If you participated last year, it looks like you’re in luck. is promising new tutorials for this year.  And, you may want to check out their Code Studio that was launched earlier this year.

Here are the resources on How to Get Started.  Need some inspirational videos or posters?  Check these out.

Just in case you aren’t convinced, try one of these iPad apps to see how quickly you can learn coding yourself: Kodable, Scratch Jr., Hopscotch, Daisy the Dinosaur, Lego Fix the Factory, Cargo-Bot, Pixel Press.

Or, try a browser based program: Scratch, Made with Code, Pencil Gym.

Want to go “unplugged”?  Try Robot Turtles or this free activity from Kodable.

I have over 100 pins on my Programming for Kids Pinterest Board if you need more resources.  Also, join the #kidscancode chat every Tuesday at 7 PM CST for tons of ideas and advice!

Pencil Code Gym and Code Studio

I’ve just added two new resources to my Programming for Kids Pinterest Board: Pencil Code Gym and Code Studio.  I haven’t played with either one of them, yet – but they look like they are worth exploring.

The "Draw" interface from Pencil Code Gym
The “Draw” interface from Pencil Code Gym

Pencil Code Gym gives you the opportunity to code your own art, music, or fiction.  It looks fairly elementary, but definitely best used by good readers if they are to work independently.

Code Studio from
Code Studio from

Code Studio is a new offering from, who sponsors the annual Hour of Code.  It allows for teachers to sign up and to monitor classes of students as they work through coding lessons.  You can read more about this new, ambitious project here.

I have many coding resources for students on my blog and Pinterest board.  If you are interested in participating in a Twitter chat about the topic, join in on #kidscancode every Tuesday night, 8 PM EST, hosted by @kodable.  It’s a great group of educators with many fabulous ideas!


Build Your Own Computer

Last year, our school’s art teacher asked the students to fill out forms about their teachers which she then compiled into books for each teacher. I laughed as I was reading my book.  For the sentence, “For fun, she likes to…” one student completed it with, “go on Kickstarter and get more things for our class.” (She also wrote that on weekends, “she works on her blog.”)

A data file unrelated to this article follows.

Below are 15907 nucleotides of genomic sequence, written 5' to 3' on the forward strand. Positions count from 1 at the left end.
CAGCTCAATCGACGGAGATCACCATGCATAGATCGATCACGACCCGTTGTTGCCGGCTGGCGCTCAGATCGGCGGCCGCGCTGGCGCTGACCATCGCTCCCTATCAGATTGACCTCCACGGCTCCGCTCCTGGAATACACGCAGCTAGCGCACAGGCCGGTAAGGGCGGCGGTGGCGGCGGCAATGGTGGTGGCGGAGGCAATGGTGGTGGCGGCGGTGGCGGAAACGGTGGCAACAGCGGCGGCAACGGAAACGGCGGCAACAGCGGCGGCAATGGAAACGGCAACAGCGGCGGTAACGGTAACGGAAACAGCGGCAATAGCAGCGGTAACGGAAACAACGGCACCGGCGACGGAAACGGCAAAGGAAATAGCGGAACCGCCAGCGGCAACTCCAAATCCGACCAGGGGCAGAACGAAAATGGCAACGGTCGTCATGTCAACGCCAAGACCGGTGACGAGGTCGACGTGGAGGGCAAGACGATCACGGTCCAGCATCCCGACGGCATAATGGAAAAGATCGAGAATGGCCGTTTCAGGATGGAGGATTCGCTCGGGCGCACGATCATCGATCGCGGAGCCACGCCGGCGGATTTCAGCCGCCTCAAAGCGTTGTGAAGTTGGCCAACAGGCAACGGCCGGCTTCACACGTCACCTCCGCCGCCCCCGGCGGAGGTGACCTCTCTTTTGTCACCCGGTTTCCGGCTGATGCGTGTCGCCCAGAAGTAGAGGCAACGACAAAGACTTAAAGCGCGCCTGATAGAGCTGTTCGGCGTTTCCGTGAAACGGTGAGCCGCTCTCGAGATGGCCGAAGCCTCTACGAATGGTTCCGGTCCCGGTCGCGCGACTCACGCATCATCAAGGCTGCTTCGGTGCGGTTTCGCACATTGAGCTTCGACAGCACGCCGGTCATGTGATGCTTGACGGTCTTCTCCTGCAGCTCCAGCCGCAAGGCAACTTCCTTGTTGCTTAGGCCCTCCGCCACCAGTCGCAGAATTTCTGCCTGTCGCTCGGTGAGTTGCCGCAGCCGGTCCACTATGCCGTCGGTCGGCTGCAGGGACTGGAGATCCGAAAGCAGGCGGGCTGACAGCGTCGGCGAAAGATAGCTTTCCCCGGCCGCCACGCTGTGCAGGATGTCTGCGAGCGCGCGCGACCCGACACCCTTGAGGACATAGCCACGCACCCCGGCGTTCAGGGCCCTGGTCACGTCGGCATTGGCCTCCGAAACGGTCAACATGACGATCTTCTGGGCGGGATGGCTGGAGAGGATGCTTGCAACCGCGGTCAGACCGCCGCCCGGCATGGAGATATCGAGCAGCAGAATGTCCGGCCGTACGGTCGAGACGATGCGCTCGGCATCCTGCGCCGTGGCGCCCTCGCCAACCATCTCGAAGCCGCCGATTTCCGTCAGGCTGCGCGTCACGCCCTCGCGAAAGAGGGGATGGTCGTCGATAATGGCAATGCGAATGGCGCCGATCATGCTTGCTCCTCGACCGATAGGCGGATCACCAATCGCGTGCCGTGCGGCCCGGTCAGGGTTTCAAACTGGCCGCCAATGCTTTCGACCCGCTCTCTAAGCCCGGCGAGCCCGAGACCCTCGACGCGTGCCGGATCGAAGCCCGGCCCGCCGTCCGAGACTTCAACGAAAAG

That child really gets me;)

It’s quite true that I’ve helped to fund a few Kickstarter projects that have ended up in my classroom – most notably the 3Doodler and Robot Turtles.

One of my contributions in the last few months went towards a charming children’s book that teaches programming.  It’s called, Hello Ruby. (Ruby is a programming language, but also the main character of the book by Linda Liukas.)  I haven’t received the book yet, but that’s okay; the author’s updates about the project have already proven my money is well-invested.

a portion of the Build Your Own Computer handout provided by Linda Liukas
a portion of the Build Your Own Computer handout provided by Linda Liukas

The most recent update invites everyone to try out some materials Liukas created for building an imaginary computer.  She provides a printout and instructions.  Her details of the playtesting that she has done already can be found in the post.  This is what she said about what she has learned so far, “One of the big things was realizing that most of the younger kids hadn’t even used a keyboard before. They didn’t necessarily realise an iPad was a computer. Computers were associated with work: little girls imagined using the paper computer as a part of playing house and dad/mom going to work. One of the kids, a young boy, had a great story of how he plays astronaut with his father and how the computer could be a part of that.”